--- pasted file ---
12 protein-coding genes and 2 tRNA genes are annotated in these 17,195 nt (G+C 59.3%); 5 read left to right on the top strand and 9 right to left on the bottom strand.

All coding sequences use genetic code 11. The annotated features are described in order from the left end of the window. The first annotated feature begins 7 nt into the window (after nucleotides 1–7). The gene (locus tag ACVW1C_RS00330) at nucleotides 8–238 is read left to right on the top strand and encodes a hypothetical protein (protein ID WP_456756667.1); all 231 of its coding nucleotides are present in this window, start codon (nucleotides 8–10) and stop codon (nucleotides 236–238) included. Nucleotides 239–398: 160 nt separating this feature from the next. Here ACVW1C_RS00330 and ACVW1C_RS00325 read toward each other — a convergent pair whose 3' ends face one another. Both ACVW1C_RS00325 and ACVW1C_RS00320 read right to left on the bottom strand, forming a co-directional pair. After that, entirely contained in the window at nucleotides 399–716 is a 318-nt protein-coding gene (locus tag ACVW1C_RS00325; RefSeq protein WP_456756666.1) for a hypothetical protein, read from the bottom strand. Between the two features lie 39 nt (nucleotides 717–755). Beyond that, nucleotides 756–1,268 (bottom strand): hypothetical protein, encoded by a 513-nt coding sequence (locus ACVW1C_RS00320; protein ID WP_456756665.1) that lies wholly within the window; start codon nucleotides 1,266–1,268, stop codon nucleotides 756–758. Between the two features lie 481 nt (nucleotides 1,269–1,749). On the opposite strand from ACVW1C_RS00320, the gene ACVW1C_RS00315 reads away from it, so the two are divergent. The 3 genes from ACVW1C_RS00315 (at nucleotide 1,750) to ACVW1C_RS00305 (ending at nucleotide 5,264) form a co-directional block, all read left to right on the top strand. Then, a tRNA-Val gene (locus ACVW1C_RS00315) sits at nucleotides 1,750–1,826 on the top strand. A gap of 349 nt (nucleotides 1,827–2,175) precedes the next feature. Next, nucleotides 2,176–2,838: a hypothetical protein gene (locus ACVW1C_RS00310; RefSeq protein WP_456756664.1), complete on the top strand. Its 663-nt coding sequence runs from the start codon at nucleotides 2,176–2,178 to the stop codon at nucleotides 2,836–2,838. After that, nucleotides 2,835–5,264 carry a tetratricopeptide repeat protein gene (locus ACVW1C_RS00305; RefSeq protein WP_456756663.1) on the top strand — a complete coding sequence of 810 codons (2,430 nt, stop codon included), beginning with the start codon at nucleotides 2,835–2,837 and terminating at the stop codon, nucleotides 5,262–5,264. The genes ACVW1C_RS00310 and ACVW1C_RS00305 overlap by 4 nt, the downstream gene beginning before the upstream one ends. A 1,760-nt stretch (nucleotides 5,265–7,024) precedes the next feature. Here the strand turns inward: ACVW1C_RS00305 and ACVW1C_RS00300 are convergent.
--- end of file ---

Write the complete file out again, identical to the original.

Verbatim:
12 protein-coding genes and 2 tRNA genes are annotated in these 17,195 nt (G+C 59.3%); 5 read left to right on the top strand and 9 right to left on the bottom strand.

All coding sequences use genetic code 11. The annotated features are described in order from the left end of the window. The first annotated feature begins 7 nt into the window (after nucleotides 1–7). The gene (locus tag ACVW1C_RS00330) at nucleotides 8–238 is read left to right on the top strand and encodes a hypothetical protein (protein ID WP_456756667.1); all 231 of its coding nucleotides are present in this window, start codon (nucleotides 8–10) and stop codon (nucleotides 236–238) included. Nucleotides 239–398: 160 nt separating this feature from the next. Here ACVW1C_RS00330 and ACVW1C_RS00325 read toward each other — a convergent pair whose 3' ends face one another. Both ACVW1C_RS00325 and ACVW1C_RS00320 read right to left on the bottom strand, forming a co-directional pair. After that, entirely contained in the window at nucleotides 399–716 is a 318-nt protein-coding gene (locus tag ACVW1C_RS00325; RefSeq protein WP_456756666.1) for a hypothetical protein, read from the bottom strand. Between the two features lie 39 nt (nucleotides 717–755). Beyond that, nucleotides 756–1,268 (bottom strand): hypothetical protein, encoded by a 513-nt coding sequence (locus ACVW1C_RS00320; protein ID WP_456756665.1) that lies wholly within the window; start codon nucleotides 1,266–1,268, stop codon nucleotides 756–758. Between the two features lie 481 nt (nucleotides 1,269–1,749). On the opposite strand from ACVW1C_RS00320, the gene ACVW1C_RS00315 reads away from it, so the two are divergent. The 3 genes from ACVW1C_RS00315 (at nucleotide 1,750) to ACVW1C_RS00305 (ending at nucleotide 5,264) form a co-directional block, all read left to right on the top strand. Then, a tRNA-Val gene (locus ACVW1C_RS00315) sits at nucleotides 1,750–1,826 on the top strand. A gap of 349 nt (nucleotides 1,827–2,175) precedes the next feature. Next, nucleotides 2,176–2,838: a hypothetical protein gene (locus ACVW1C_RS00310; RefSeq protein WP_456756664.1), complete on the top strand. Its 663-nt coding sequence runs from the start codon at nucleotides 2,176–2,178 to the stop codon at nucleotides 2,836–2,838. After that, nucleotides 2,835–5,264 carry a tetratricopeptide repeat protein gene (locus ACVW1C_RS00305; RefSeq protein WP_456756663.1) on the top strand — a complete coding sequence of 810 codons (2,430 nt, stop codon included), beginning with the start codon at nucleotides 2,835–2,837 and terminating at the stop codon, nucleotides 5,262–5,264. The genes ACVW1C_RS00310 and ACVW1C_RS00305 overlap by 4 nt, the downstream gene beginning before the upstream one ends. A 1,760-nt stretch (nucleotides 5,265–7,024) precedes the next feature. Here the strand turns inward: ACVW1C_RS00305 and ACVW1C_RS00300 are convergent.